Oklahoma lawmaker John Bennett asks Muslim students if they beat their wives.

Oklahoma Lawmaker Asks Muslim Students “Do You Beat Your Wife?” Before Agreeing to Meeting

Oklahoma Lawmaker Asks Muslim Students “Do You Beat Your Wife?” Before Agreeing to Meeting

The Slatest has moved! You can find new stories here.
The Slatest
Your News Companion
March 5 2017 5:13 PM

Before Agreeing to Meet, Oklahoma Lawmaker Asks Muslims, “Do You Beat Your Wife?”

A screengrab of a video from state Rep. John Bennett's page on the Oklahoma State Legislature's website.


Republican state Rep. John Bennett from Oklahoma is no stranger to uttering Islamophobic statements. But if any of his Muslim constituents want to meet with him, they must first answer several written questions, including, “Do you beat your wife?” That's what a group of students discovered when they went to Bennett’s office last week and were handed the questionnaire.

The questions included:

  • The Koran, the sunna of Mohammed and Sharia Law of all schools say that the husband can beat his wife. Do you beat your wife?
  • I have heard that, according to accepted Islamic sources, Mohammed, at age of 49, married a 6-year-old girl, and that he had sex with her when he was 52 and she was only 9 years old. Is that really true?
  • Sharia law says that it must rule over the kafirs, the non-Muslims. Do you agree with this?

The students were in the state capitol as part of an annual Muslim Day organized by the Council on American-Islamic Relations that seeks to introduce members of the community to their representatives. CAIR was the first to publicize the questionnaire, but Bennett confirmed it and justified his actions in an email to Tulsa World:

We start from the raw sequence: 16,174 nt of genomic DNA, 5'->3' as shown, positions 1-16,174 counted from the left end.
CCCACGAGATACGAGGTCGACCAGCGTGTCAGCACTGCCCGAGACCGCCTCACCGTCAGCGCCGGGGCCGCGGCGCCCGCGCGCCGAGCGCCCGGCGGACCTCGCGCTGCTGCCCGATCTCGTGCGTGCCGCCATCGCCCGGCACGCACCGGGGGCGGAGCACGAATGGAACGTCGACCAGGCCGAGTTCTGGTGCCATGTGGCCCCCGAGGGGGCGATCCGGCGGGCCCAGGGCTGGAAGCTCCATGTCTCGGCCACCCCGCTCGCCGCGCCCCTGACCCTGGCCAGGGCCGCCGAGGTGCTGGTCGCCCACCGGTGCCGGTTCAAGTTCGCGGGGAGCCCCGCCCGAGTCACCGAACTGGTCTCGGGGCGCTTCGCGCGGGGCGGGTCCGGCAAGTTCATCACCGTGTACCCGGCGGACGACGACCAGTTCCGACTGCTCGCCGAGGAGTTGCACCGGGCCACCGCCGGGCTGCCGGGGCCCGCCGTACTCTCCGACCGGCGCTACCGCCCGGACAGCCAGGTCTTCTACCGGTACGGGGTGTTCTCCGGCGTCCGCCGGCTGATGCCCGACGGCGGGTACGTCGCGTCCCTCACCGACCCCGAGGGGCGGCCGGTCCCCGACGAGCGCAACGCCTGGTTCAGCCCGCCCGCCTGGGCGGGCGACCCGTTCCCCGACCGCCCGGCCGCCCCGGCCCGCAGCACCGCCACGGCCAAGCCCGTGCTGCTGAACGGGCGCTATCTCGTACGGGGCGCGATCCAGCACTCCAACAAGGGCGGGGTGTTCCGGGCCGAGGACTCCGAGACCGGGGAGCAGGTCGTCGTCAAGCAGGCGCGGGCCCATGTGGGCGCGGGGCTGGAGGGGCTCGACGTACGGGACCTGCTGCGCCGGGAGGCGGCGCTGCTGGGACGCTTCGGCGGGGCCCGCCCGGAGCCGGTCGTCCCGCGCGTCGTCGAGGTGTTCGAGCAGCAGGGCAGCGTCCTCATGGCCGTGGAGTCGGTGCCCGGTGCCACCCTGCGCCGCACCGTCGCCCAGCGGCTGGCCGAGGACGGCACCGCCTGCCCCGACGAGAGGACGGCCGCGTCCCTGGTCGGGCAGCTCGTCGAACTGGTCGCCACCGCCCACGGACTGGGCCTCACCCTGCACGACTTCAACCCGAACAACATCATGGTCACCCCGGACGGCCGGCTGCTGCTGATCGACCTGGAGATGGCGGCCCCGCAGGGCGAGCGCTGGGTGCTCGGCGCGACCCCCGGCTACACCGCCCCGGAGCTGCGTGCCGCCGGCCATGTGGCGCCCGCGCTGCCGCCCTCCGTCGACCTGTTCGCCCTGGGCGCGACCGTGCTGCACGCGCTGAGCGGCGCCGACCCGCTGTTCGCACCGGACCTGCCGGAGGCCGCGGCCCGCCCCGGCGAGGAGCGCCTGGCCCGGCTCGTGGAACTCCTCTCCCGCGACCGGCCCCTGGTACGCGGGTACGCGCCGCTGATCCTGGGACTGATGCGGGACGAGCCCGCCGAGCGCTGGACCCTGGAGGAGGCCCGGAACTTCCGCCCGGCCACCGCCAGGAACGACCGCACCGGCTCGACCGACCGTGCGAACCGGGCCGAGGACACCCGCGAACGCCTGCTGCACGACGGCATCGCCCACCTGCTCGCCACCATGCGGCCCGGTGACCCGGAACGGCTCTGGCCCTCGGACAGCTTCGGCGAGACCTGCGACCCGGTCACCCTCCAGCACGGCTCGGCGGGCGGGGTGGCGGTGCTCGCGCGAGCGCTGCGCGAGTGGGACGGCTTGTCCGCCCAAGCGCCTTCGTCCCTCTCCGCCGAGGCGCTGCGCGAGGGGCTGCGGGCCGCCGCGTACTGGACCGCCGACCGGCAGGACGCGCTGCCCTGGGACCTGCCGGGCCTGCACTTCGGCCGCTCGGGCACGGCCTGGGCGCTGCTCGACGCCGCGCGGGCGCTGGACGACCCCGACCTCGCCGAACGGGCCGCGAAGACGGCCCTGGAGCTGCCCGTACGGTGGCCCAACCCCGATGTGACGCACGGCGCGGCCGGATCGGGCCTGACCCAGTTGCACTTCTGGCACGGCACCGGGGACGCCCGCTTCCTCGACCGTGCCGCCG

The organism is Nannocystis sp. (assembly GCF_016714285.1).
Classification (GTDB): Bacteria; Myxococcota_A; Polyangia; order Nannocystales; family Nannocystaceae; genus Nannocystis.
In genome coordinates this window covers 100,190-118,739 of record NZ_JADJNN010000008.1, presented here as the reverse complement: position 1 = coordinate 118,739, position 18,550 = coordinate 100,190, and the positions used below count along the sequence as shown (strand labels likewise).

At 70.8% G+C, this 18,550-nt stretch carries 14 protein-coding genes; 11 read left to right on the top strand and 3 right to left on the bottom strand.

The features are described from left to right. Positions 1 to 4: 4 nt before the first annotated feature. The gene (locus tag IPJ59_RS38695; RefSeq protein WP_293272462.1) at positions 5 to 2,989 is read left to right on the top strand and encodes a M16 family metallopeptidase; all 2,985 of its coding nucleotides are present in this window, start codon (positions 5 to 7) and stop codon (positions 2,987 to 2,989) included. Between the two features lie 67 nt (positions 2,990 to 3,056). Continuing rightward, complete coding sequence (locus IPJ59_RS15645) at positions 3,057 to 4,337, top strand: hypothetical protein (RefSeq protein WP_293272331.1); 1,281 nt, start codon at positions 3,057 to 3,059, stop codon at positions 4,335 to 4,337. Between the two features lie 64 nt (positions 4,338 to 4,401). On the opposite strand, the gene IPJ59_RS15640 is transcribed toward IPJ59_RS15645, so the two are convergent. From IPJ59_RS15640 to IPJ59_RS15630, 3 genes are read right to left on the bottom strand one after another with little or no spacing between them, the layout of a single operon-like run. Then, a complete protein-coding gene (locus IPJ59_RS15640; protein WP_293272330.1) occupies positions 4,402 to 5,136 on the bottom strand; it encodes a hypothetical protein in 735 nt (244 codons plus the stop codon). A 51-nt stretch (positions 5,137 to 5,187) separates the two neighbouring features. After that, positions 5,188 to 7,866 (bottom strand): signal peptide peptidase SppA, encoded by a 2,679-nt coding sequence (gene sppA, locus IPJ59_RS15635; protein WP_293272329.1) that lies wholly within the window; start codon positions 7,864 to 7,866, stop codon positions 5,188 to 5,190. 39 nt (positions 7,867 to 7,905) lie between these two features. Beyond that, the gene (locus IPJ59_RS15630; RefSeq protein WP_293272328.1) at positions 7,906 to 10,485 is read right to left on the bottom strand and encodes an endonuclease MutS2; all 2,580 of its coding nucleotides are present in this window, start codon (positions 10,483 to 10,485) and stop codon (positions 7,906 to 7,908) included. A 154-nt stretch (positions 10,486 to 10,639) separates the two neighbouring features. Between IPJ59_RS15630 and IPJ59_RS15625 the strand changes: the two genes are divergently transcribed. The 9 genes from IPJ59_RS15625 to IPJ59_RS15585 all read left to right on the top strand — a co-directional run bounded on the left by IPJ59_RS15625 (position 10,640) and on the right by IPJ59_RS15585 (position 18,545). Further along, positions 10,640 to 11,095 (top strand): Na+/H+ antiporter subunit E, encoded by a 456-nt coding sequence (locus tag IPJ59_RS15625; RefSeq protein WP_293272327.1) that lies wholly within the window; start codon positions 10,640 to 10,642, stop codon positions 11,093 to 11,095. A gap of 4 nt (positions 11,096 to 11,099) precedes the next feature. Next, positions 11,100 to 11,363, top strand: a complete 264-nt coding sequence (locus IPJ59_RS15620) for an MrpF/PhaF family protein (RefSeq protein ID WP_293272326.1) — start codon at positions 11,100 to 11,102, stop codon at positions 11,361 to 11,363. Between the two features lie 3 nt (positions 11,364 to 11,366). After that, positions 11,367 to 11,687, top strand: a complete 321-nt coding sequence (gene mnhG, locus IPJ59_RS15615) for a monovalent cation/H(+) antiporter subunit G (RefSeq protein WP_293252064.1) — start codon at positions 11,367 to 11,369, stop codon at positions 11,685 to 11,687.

"CANT REFUTE FACTS According (to) her testimony in the Hadith (a collection of Muslim sayings and traditions), Muhammad physically struck his favorite wife for leaving the house without his permission.
"According to the Qur'an, Hadith and Islamic law, a woman may indeed have physical harm done to her if the circumstances warrant, with one such allowance being in the case of disobedience. This certainly does not mean that all Muslim men beat their wives, only that Islam permits them to do so.”

Bennett says the questions are based on passages of the Quran and he cited a list of sources for his questionnaire, including the website thereligionofpeace.com. The questionnaire though appeared to have been written by ACT for America, which the Southern Povery Law Center describes as “the largest grass-roots anti-Muslim group in America.” Although it has been far from the mainstream, the group founded in 2007 “appears to have a surprising amount of influence on President Trump’s agenda,” notes the Washington Post.

The executive director of CAIR-Oklahoma, Adam Soltani, who published a video on Facebook recounting the experience, said the questions were “stupid, Islamophobic, hateful, [and] bigoted.” The students never did get a chance to talk to Bennett, a former Marine. “What's most inflammatory is the questions itself, the fact that Muslims have to pass a religious test in order to see a representative of our state, surely he does not do this to Christian constituents or Jewish constituents,” Soltani said.

Not surprisingly, Bennett, who once referred to Islam as “a cancer in our nation that needs to be cut out” has frequently clashed with CAIR. In October of last year, Bennett even suggested CAIR and a local imam were terrorists.

Daniel Politi has been contributing to Slate since 2004 and wrote the Today’s Papers column from 2006 to 2009. Follow him on Twitter.